Update: Gary Price chimes in to tell me that this service is not new, but a skin of an old service. For more see SEW here.

TrendMapper Watches Keywords

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TrendmapA cool hack from Eirik Solheim, TrendMapper pings engines on a regular basis and maps results. I love this kind of service, it provides a view of history and zeitgiest that inforrms our understanding of search and its impact on culture and business. From Elrik’s email:

“I have been using search engines to track interest for a subject for a long time. I have done this manually by searching for the same term at regular intervals, keeping track of the amount of hits and look for any significant growth.



Google talks about how many searches pr. day for specific words and phrases to track popularity, still I haven’t really found a service that can give me a historical view of the amounts of hits on a subject.”

If anyone knows of similar services, let me know!

Queryster Does Searchx

By - March 23, 2005

SearchxGoogle may have killed GoogleX, but the idea sparked the fellow behind Queryster to hack up Searchx, which puts most of the majors on a Mac OSX like icon menu. “I hope Apple and Google don’t sue me,” he said in an email to me. Me too!

Yahoo Ups Mail Limit to 1 GB

By - March 22, 2005

Yahoo MailStarting next month, Yahoo Mail will go to one gig. Platform wars, Ho! Release in extended, I don’t have a link for the news, save the mail site, which does not mention it yet. One thing to note: According to figures I’ve seen lately, mail is about 40% of all Yahoo page views, it’s the silent driver of profits at that company. And that’s why Google is pushing Gmail so hard lately – those pageviews drive profits.

News: Topix Beds The Newspapers…

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TopixRich Skrenta, CEO of Topix, which I wrote of glowingly here, called me earlier today to break the news: His company is selling a 75% stake to three major newspaper businesses: Gannett, Knight Ridder, and the Tribune Company. None of the new companies will have the ability to control the company, and this alone says volumes about how Web 2.0 is terrifying the newspaper industry. They can’t even buy their competition outright!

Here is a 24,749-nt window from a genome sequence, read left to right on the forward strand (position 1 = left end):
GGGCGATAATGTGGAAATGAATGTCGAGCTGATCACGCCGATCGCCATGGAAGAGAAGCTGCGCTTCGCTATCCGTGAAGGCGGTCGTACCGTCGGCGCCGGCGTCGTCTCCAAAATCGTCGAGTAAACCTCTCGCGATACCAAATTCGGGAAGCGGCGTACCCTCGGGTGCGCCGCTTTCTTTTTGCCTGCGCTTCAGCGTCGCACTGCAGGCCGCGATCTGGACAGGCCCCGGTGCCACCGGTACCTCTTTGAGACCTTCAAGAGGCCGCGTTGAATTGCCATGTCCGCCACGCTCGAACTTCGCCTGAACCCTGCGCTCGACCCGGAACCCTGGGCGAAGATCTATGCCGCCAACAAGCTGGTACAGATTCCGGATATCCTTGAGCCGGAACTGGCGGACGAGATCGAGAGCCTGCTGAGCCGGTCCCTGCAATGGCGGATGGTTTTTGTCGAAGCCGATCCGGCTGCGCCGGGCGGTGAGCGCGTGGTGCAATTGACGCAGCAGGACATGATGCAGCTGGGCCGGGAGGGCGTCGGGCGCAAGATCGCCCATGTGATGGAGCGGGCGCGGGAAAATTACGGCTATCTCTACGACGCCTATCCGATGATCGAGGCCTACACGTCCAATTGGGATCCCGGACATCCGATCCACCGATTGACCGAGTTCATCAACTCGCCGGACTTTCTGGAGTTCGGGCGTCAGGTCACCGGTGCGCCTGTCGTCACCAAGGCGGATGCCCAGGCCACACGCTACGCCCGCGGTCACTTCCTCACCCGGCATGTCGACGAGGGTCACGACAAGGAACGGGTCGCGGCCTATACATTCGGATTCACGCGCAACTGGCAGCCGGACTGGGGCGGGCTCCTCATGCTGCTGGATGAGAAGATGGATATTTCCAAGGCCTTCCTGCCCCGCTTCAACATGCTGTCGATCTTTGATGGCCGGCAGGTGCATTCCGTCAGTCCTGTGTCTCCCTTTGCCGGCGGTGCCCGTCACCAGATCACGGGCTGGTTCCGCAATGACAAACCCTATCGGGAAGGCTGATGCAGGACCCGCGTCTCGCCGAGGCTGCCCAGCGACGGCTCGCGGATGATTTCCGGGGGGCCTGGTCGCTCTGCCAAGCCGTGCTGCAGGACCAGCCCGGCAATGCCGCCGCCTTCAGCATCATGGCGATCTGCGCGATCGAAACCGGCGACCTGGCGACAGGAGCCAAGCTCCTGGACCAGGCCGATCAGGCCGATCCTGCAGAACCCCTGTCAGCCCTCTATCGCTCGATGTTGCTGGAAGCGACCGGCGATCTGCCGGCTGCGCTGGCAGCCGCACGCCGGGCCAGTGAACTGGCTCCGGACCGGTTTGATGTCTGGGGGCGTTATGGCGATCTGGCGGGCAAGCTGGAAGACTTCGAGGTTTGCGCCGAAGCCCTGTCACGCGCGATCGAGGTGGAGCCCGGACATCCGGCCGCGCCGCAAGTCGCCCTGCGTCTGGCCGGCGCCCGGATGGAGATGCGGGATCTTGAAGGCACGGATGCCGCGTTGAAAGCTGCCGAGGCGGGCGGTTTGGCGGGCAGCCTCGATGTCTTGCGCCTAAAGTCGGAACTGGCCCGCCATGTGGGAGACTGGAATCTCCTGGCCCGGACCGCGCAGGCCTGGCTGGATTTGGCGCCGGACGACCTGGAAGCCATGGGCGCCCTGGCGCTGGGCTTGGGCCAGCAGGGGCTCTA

Rich would not give me a ballpark valuation, but given that he has real revenues and a scalable model with OEM potential (in terms of optimizing contextual ads and local), I’d wager it was pretty good – better than Flickr, perhaps.

I’m just in from a few whirlwind days at PCForum, which had a lot of search in it. I’ll be digesting this news, as well as PCForum thoughts, over the next few days. Meanwhile, the Topix release is in extended entry.

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The Gorgeous Arrogance of Large Media Companies

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From a WaPo (reg req’d) piece on media conglomerates and growth:



Topping Redstone’s shopping list are more cable television channels to add to the MTV/Nickelodeon empire, he said. He added that Viacom is “underinvested” in the Internet and will look for acquisitions there. “But not Yahoo or Google,” he said.

How sporting that Viacom, market cap of about $57 billion and no growth story, deigns not to “buy” Yahoo, market cap of $44 billion, or Google, market cap $49 billion, both living smack in the middle of the fastest growing sector of the media business. Jesus. If only Time Warner had deigned not to “buy” AOL.